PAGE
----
“Even if we think we have everything sorted out and everything is going according to plan, everything can change in a moment. Inspiration fades. Beliefs transform. Goals shift. life happens. And that’s the thing. Life isn’t linear.” ~ Aly Juma
I was maybe nine years old. My father and I worked with orange putty in the barn next to the garage that we used for crafts. On either side of us were dioramas – one with an underwater scene from The Magic School Bus, the other a solar system with styrofoam planets. The wind rushed through the window with our wooden swing.
I took the Play-Doh in my hands and squirted it into the shape of a hill.
“That’s the hill between us and Aunt Maria,” I announced to my father as he took shape.
Earlier that day we had visited my aunt and cousins who lived in a town that required a tunnel through the hills to get to.
My father helped me carve out the tunnel. Then we carved the winding roads that seemed to wind up and down from one side of the hill to the other.
I realized that we had never been on these roads before. I was curious to know if cars can drive over it, so I asked my dad. He told me they could.
“Why don’t we ever do that?” I asked myself out loud.
It seemed like fun – up, down and around all those corners. I wondered what we might see along the way. I wondered if it would feel like a Disneyland ride.
“It’s very pretty up there,” my father said. “But if you go through the tunnel, you get there much faster.”
As I got older, I realized that I liked taking the hillier path in life.
Those who had made up their minds seemed to be whizzing through a tunnel. My rather meandering route looked very different.
My life after graduating from college involved moving to Uruguay for a year, getting a job in social work upon my return, and then driving Lyft for two and a half years before becoming a Spanish interpreter. I had plenty of time to write, practice my hobbies, and plan my next move in that span of time.
Riding Lyft, in particular, was a move that some might have found aimless and ambitious. But at the time, it seemed like the best option to me—at a time when I needed freedom, flexibility, and control with unresolved issues to heal. Few other jobs offered these things.
I enjoyed riding the wave of adventure wherever it took me.
Once, after delivering flowers to an Uber Eats customer in San Francisco’s Outer Sunset neighborhood on a rare sunny day, I went for a lovely barefoot jog along the beach.
Another time I ended up in a café in Turlock, where the tables were made of barrels, next to windows that looked out onto what looked like a 19th-century street.
Another time, I found myself in a picture-perfect cafe attached to hot tubs that cafe-goers could rent for an hour.
When people asked, “Why do you want to ride Lyft?” or “Why do you want to live this lifestyle?” Little moments like that were part of my response. The freedom in my schedule (part of the independent contractor lifestyle) made this possible. In random places and unexpected moments, I learned to be a treasurer of beauty.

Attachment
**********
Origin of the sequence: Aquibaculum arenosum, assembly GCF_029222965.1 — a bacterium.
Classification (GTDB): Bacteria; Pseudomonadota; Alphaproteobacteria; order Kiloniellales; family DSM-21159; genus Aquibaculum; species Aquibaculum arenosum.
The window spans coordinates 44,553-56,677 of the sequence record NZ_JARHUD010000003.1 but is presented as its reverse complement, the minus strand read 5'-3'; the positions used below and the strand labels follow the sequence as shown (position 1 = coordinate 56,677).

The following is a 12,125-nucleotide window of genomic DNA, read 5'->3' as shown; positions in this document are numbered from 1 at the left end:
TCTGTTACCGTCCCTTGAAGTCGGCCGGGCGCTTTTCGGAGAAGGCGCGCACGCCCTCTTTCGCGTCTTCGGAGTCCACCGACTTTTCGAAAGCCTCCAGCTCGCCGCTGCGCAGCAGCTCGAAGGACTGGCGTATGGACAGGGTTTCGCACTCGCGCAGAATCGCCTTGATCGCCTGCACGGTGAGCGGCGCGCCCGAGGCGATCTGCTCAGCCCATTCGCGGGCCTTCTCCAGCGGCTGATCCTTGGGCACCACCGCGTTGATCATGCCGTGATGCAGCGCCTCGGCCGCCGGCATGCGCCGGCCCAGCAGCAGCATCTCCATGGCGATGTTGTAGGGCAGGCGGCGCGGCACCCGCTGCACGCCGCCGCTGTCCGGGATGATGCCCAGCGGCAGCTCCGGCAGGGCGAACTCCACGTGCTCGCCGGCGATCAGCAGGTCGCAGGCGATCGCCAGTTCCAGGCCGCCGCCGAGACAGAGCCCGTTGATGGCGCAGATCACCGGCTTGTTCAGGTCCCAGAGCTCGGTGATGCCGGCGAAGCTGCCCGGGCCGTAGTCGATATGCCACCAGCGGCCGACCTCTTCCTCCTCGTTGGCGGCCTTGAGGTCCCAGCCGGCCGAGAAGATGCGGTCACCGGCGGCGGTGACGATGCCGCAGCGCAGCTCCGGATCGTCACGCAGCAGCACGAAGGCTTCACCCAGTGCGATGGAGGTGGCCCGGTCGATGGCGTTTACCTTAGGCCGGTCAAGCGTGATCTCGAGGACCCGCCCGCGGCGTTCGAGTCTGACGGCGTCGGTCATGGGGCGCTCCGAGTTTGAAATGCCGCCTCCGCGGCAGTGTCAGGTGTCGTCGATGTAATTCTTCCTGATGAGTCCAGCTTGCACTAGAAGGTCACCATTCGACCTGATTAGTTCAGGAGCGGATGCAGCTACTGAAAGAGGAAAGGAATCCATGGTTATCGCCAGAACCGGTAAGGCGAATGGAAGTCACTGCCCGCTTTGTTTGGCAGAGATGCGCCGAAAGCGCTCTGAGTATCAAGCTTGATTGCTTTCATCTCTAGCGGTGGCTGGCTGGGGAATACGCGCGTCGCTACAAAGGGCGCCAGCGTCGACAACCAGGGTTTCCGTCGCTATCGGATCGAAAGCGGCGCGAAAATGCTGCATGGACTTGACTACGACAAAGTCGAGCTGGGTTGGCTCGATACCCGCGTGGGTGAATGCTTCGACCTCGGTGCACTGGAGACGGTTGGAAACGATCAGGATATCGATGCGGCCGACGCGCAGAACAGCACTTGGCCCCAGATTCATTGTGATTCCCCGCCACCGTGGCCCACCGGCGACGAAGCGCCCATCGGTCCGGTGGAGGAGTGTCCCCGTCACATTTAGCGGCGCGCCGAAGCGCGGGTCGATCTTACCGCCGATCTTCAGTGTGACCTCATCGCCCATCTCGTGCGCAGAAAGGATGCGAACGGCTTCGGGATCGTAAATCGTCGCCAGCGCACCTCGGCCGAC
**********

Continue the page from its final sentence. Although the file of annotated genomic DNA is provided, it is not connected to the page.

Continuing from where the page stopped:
Sometimes unforeseen events can derail even our best plans. There are so many things we can’t control, and practicing flexibility can help soften the blow of that.
Let’s say I had planned to take a few quick drives before ending up at a coffee shop to study for my Spanish interpreting test – but then a passenger requested a ride that was longer than I expected. In order to cover the learning needs, I translated the conversations of the passengers into Spanish in my head.
I also joined 24 hour fitness so no matter where I landed, a workout facility was never too far out of reach. (Whoever was closest at the end of my last ride was the one I would train on.)
I was reminded that there are multiple ways to meet our needs. That I don’t shut myself off from doing this in unconventional or creative ways. The more adamant you are about the “how,” the more likely you are to neglect meeting them. I’ve learned to instead choose to please her in a perhaps less conventional (albeit unideal) way.
If we are not flexible, we become victims of our circumstances. This can lead to learned helplessness.
For all those who are not quite sure where to go or who fancy hilly serpentines:
You don’t have to get involved in the rat race right away – or at all. Sometimes you just don’t know what’s right for you. And it’s okay to take your time to find out.
I’ve learned that we don’t have to be the car that shoots straight through the tunnel. The tunnel is possibly the quickest and easiest way to work. But there are so many ways to get to your final destination. Our route can be like the alternative unexplored roads over the hills.
Remind yourself that your ultimate goals are probably not to live aimlessly and hedonistically. You just haven’t figured out what your ultimate goals are yet. It might take a little longer to get there. And that’s okay.
Keep listening to your intuition until it gets you where you need to be. Perhaps your path is to keep moving until you finally reach your wiser end goal. And maybe once you’re on it, you won’t look back – because nobody forced you to. You got there alone. It happened when it was supposed to happen.
And if your ultimate goal is to be aimless and hedonistic, that’s okay too. There is no wrong path in life – only what feels right to you.
About Eleni Stephanides
A freelance writer and Spanish interpreter, Eleni grew up and currently resides in the California Bay Area. Her work has been published in Them, LGBTQ Nation Tiny Buddha, The Mighty, Elephant Journal, The Gay and Lesbian Review, and Introvert, Dear, among others. She currently writes the monthly column “Queer Girl Q&A” for Out Front Magazine. You can follow her on IG @eleni_steph_writer and on Medium.
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